“We don’t think you should ever have to trade it for a service you think is free but actually comes at a very high cost. This is especially true now that we’re storing data about our health, our finances and our homes on our devices.”
“We believe the customer should be in control of their own information. You might like these so-called free services, but we don’t think they’re worth having your email, your search history and now even your family photos data mined and sold off for god knows what advertising purpose. And we think some day, customers will see this for what it is.” –Apple CEO Tim Cook, honored for ‘corporate leadership’ during EPIC’s Champions of Freedom event in Washington.
So the next time you sign in to Facebook, Google, Square, Twitter, etc., keep in mind that they aren’t selling their souls to make a buck, they are selling yours, your family’s and your friends’.
Flickr image credit: westonhighschool library
Friday, May 8th, 2015
A Friday series exploring Startups and the people who make them go. Read all If the Shoe Fits posts here
Back in the early 1980s when there were no cellphones, no email, no WWW and Apple was the hot young company with the great perks a friend of mine interviewed with them.
She was a very talented programmer and Apple wanted her badly.
When I asked her how it went she said it was the dumbest interview she had ever had.
All the manager talked about was how “cool it was to work there” and “the great perks, like the group’s own foosball table” and how much money she would make her and on and on about the stock.
While all that was true, what the manager didn’t spend much time on was the work itself, what she would do, what she could learn, what value she brought and what her career path might look like.
In other words, she was looking for substance and the manager spent almost the entire interview on fluff.
She said he was very surprised when she turned down the offer.
I know it wasn’t that she was female, because I knew many guys who had similar interviews.
And it wasn’t just that manager.
It happened over and over because the perks and stock were constantly spotlighted in the media, like Google and Facebook today, although Apple is the granddaddy of cool perks culture, and the people who worked there couldn’t believe anyone would turn down a chance to join.
The lesson here is that focusing an interview on what the media (real and social) finds noteworthy is not necessarily what attracts people and may cost you real talent.
Image credit: HikingArtist
Thursday, January 8th, 2015
Entrepreneurs are notorious for ignoring security — black hat hackers are a myth — until something bad happens, which, sooner or later, always does.
They go their merry way, tying all manner of things to the internet, even contraceptives and cars, and inventing search engines like Shodan to find them, with nary a thought or worry about hacking.
Concerns are pooh-poohed by the digerati and those voicing them are considered Luddites, anti-progress or worse.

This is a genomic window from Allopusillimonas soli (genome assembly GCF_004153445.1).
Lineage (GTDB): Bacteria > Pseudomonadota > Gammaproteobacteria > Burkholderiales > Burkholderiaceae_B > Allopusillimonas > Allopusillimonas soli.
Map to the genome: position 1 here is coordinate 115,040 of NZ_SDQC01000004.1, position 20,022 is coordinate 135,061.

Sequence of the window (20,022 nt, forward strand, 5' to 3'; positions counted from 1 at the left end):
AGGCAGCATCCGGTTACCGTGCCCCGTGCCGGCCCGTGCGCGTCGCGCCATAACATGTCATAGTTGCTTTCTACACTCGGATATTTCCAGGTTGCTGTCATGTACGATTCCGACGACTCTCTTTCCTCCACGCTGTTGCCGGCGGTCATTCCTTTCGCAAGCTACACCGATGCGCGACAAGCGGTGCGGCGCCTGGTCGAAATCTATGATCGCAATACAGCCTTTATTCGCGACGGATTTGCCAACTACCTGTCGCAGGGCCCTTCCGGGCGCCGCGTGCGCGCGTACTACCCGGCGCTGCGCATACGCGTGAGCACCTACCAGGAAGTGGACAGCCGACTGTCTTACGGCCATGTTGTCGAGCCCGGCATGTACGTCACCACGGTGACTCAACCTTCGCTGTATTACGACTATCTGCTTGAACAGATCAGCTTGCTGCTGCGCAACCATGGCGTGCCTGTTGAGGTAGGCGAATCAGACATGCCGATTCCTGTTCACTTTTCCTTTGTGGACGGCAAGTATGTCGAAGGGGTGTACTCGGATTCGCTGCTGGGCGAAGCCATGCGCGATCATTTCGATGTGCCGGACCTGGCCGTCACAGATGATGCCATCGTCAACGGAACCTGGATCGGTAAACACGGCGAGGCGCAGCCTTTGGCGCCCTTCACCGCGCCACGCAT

Now Edith Ramirez, chairwoman of the Federal Trade Commission, voiced those concerns at CES, the biggest Internet of Things showcase.
“Any device that is connected to the Internet is at risk of being hijacked,” said Ms. Ramirez, who added that the large number of Internet-connected devices would “increase the number of access points” for hackers.
Interesting when you think about the millions of baby monitors, fitness trackers, glucose monitors, thermostats and dozens of other common items available and the hundreds being dreamed up daily by both startups and enterprise.
She also confronted tech’s (led by Google and Facebook) self-serving attitude towards collecting and keeping huge amounts of personal data was the basis of future innovation.
“I question the notion that we must put sensitive consumer data at risk on the off chance a company might someday discover a valuable use for the information.”
At least someone in a responsible position has finally voiced these concerns — but whether or not she can do anything against tech’s growing political clout/money/lobbying power remains to be seen.
Image credit: centralasian
Monday, November 17th, 2014
Everyone I know use smartphones; they are on Facebook; most are active on multiple social media platforms; they shop online and live on Google offerings.
And they tease me unmercifully and call me a ‘privacy nut’ (emphasis on nut) because I don’t indulge.
They find it hilarious that I see little difference between the Feds tracking us and Google scanning mail or Facebook manipulating its newsfeed.
But it turns out the main difference between me and 80-90% of the population is that I’ve already rebelled by choosing not to participate.
And nearly everyone who was asked said that they have now lost the ability to control their own data online, with 91% either agreeing, or strongly agreeing, they can’t control how companies collect and use their personal information, while 88% said they thought that it would be hard to remove inaccurate information from the Internet. (…) social media users have a lot of concern about these things. 80% said they had some concerns about third parties, such as advertisers, getting their data, while 70% said that they had concerns about the government accessing their data. And 81% said they don’t feel secure sharing information on social networks and 64% of those surveyed also said that they want the government to do more to regulate advertising.
I wouldn’t hold my breath.
We all know that Congress will never do anything, let alone provide the kind of privacy protection that Europeans enjoy and Google kicked Disconnect out of the Android app shop.
But the worms may turn, so perhaps, as opposed to being a trailing-end holdout, I’m on the bleeding edge of a new trend.
Image credit: Pew Research via Vator.
Wednesday, October 1st, 2014
Sometimes I’m just not in the mood to write. Like today; the start of Q4 and I’m still finishing stuff from Q2.
So rather than just not publishing today, I thought I’d share some social media funnies courtesy of my sister and the internet—they made me smile.